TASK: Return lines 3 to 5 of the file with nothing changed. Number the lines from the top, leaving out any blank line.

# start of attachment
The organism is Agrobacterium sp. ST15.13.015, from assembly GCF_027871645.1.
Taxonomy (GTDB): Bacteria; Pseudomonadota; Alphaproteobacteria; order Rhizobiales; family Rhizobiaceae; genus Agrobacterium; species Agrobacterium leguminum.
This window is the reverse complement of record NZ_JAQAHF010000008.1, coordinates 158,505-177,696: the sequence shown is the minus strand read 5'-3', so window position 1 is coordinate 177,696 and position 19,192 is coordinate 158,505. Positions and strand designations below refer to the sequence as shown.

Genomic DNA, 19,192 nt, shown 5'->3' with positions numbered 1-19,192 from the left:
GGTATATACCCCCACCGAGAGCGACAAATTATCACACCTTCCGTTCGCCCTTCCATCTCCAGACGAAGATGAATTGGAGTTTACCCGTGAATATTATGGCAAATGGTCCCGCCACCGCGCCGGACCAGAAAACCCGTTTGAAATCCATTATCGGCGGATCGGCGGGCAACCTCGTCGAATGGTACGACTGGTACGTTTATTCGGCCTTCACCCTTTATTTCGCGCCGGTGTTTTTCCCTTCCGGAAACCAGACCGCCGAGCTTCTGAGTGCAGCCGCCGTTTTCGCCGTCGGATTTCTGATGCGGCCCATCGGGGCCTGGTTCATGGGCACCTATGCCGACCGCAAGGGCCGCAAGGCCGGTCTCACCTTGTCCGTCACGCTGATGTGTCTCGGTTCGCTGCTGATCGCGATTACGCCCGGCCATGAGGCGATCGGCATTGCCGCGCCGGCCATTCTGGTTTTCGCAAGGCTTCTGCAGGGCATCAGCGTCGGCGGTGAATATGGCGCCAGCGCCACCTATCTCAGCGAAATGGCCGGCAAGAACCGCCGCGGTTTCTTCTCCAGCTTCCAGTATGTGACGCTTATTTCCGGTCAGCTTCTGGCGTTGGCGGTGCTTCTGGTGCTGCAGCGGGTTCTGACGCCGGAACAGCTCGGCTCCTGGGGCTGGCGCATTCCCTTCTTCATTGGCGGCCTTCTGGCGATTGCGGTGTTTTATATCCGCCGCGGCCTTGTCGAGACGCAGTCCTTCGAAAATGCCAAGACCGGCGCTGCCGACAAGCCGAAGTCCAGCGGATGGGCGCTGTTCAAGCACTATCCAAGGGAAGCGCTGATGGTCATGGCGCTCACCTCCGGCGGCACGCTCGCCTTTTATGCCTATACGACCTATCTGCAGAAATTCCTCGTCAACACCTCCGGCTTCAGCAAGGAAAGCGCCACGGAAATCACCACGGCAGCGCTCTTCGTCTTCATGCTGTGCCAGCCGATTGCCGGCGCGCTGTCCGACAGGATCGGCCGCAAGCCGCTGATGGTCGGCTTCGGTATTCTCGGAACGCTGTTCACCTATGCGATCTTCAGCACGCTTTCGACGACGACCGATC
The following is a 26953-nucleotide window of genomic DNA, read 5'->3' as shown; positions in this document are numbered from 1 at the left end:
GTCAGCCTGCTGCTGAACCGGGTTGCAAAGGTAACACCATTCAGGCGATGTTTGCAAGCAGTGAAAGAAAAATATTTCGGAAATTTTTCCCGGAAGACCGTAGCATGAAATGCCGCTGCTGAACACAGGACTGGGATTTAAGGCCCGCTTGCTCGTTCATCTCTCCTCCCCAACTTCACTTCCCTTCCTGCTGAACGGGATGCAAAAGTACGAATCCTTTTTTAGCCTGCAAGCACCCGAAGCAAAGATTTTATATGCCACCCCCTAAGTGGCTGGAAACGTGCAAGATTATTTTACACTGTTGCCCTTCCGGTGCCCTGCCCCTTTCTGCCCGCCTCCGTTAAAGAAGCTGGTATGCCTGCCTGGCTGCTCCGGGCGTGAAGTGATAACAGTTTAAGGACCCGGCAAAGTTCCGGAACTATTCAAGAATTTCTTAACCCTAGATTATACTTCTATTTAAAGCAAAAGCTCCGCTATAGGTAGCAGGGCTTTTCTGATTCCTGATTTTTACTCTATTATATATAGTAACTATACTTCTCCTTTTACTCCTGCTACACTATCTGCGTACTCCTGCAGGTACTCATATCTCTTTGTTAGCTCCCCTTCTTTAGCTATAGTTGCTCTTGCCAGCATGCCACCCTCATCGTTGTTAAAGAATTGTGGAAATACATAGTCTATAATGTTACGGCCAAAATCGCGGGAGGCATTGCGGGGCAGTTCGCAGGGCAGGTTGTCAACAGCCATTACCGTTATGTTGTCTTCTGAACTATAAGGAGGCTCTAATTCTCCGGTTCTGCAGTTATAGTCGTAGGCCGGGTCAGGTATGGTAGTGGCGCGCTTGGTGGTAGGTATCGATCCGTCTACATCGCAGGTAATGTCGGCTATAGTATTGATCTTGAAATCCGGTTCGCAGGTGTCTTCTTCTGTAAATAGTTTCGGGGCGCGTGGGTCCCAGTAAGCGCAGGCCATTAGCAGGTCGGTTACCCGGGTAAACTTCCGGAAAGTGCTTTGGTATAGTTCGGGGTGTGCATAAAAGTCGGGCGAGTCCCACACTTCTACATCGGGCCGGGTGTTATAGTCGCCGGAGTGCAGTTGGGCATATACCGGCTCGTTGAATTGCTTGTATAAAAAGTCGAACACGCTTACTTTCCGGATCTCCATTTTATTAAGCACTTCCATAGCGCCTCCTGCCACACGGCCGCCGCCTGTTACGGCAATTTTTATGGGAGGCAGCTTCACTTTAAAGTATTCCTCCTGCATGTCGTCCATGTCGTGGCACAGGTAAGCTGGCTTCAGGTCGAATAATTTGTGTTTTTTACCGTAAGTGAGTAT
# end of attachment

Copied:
This window is the reverse complement of record NZ_JAQAHF010000008.1, coordinates 158,505-177,696: the sequence shown is the minus strand read 5'-3', so window position 1 is coordinate 177,696 and position 19,192 is coordinate 158,505. Positions and strand designations below refer to the sequence as shown.

Genomic DNA, 19,192 nt, shown 5'->3' with positions numbered 1-19,192 from the left:
GGTATATACCCCCACCGAGAGCGACAAATTATCACACCTTCCGTTCGCCCTTCCATCTCCAGACGAAGATGAATTGGAGTTTACCCGTGAATATTATGGCAAATGGTCCCGCCACCGCGCCGGACCAGAAAACCCGTTTGAAATCCATTATCGGCGGATCGGCGGGCAACCTCGTCGAATGGTACGACTGGTACGTTTATTCGGCCTTCACCCTTTATTTCGCGCCGGTGTTTTTCCCTTCCGGAAACCAGACCGCCGAGCTTCTGAGTGCAGCCGCCGTTTTCGCCGTCGGATTTCTGATGCGGCCCATCGGGGCCTGGTTCATGGGCACCTATGCCGACCGCAAGGGCCGCAAGGCCGGTCTCACCTTGTCCGTCACGCTGATGTGTCTCGGTTCGCTGCTGATCGCGATTACGCCCGGCCATGAGGCGATCGGCATTGCCGCGCCGGCCATTCTGGTTTTCGCAAGGCTTCTGCAGGGCATCAGCGTCGGCGGTGAATATGGCGCCAGCGCCACCTATCTCAGCGAAATGGCCGGCAAGAACCGCCGCGGTTTCTTCTCCAGCTTCCAGTATGTGACGCTTATTTCCGGTCAGCTTCTGGCGTTGGCGGTGCTTCTGGTGCTGCAGCGGGTTCTGACGCCGGAACAGCTCGGCTCCTGGGGCTGGCGCATTCCCTTCTTCATTGGCGGCCTTCTGGCGATTGCGGTGTTTTATATCCGCCGCGGCCTTGTCGAGACGCAGTCCTTCGAAAATGCCAAGACCGGCGCTGCCGACAAGCCGAAGTCCAGCGGATGGGCGCTGTTCAAGCACTATCCAAGGGAAGCGCTGATGGTCATGGCGCTCACCTCCGGCGGCACGCTCGCCTTTTATGCCTATACGACCTATCTGCAGAAATTCCTCGTCAACACCTCCGGCTTCAGCAAGGAAAGCGCCACGGAAATCACCACGGCAGCGCTCTTCGTCTTCATGCTGTGCCAGCCGATTGCCGGCGCGCTGTCCGACAGGATCGGCCGCAAGCCGCTGATGGTCGGCTTCGGTATTCTCGGAACGCTGTTCACCTATGCGATCTTCAGCACGCTTTCGACGACGACCGATC